Another person was mentioned on the show, and I wanted to do this a long time ago, but never came around to it... Talk about Sarah Palin. Once again, I am a hardcore Progressive, but I am also objective. In my opinion, overall the media doesn't have a leftist slant, but I think the coverage of Sarah Palin was sexist at times, and it was the so-called left-leaning channels and Democratic commentators who did make the sexist comments a good portion of the time. Yes, I will admit that! My respect and admiration for President-elect Obama nor my own political persuasion can't stop me from seeing that. I am a feminist, and I think my position as a woman trumps my racial status, and possibly even class, so yes I recognize that. But what also needs to be said is that Sarah Palin jumped into the national political scene, and she wasn't ready for it. Sorry! She wasn't and she needs to blame herself for that. But in her defense, there is something that is very like-able about her. I call it her "folksy" character, but that wasn't going to make her a qualified VP, or President for crying out loud if John McCain were to become ill. *And on that note as well, I was very tired of people saying how old McCain was. I am guilty of it myself a few times, but people were almost basking in the idea of him passing away in office if he were elected. It was quite disgusting.* But back to the task at hand, so much of her criticism came from the fact that so many saw her as a hypocrite. She became the poster child for not economic conservatism, which it seems like she knew little about, but rather social conservatism; family values, overzealous religious actions and beliefs, which in many times leads to intolerance for the LGBT community, science, and non-Christians, and a lack of gun control. But what she couldn't nor shouldn't hide is the fact that her teenage daughter was unwed and pregnant. Why does it matter? Well, she represents the portion of the population that blames the liberal politicians and activists for destroying the sanctity of family and marriage, but if one embodies these so called liberal issues themselves and truly believes what one says, well Mrs. Palin is a hypocrite. And yes I know that not all conservatives/Republicans believe that, but I am addressing to the hardcore/extreme right-wing followers. That's why people attacked her so viciously. Was it called for? Not really, but she was going to be the second in line to inherit this diverse, great nation, and she seemed very narrow-minded and uninformed at times. In regards to her daughter, personal attacks on Bristol and her baby should have been left out of it. That wasn't called for at all.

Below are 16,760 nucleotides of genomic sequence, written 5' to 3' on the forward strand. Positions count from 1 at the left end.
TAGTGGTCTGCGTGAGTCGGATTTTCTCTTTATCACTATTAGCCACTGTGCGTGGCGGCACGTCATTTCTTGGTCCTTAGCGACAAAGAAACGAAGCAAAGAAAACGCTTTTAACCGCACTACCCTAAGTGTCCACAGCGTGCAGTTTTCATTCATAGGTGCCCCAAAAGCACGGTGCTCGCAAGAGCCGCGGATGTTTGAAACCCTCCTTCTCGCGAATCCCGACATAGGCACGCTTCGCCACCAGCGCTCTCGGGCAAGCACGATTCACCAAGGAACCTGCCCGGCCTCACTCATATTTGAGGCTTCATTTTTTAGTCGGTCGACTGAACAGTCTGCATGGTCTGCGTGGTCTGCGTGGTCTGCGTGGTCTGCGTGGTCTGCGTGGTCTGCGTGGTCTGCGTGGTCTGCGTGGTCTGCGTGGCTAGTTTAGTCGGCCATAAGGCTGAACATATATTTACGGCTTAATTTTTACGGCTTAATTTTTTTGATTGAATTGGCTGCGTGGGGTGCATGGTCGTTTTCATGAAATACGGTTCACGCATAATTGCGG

The main focus of this was supposed to be about the nonsense Coulter was shouting about when it came to single motherhood. But first, I would like to again applaud the ladies on "The View" for challenging a very rude and desperate to sell her book Ann Coulter. More specifically, I think Elizabeth deserves a bit of credit, because she is seen as the one who never speaks out against her fellow Conservatives, but she asked the million dollar question: Why not say something about the fathers who abandon their families? Yes, why not ask that question instead of attacking women who do their best to raise their children alone? In a perfect world, a child would have two parents, biological or adopted, gay or straight, but that's not reality. We have to face the fact that just won't happen all the time. So instead of being insensitive and intentionally controversial like Coulter or throw Bible verses (I mean that with no disrespect, I've seen it happen too many times) or teacc abstinence-only education in public schools, let's promote responsible sex/reproductive education in high schools and communication with their parents, so teens are wiser about their sexual activity and the repercussions of it. I don't even feel like beating this dead horse anymore. It's just very upsetting that people think like that.
But I titled this blog "An ode to my sisters," because I was inspired to write this for them. I have three amazing sisters, and my two oldest sisters are single mothers. They didn't follow the same path as I did, but they are intelligent, beautiful women in their own right, and when I hear total nonsense like this being spouted out about single mothers, I take offense to it. I try not to preach, but I think that a lot of us need to think about what we say before we say it. I'm done.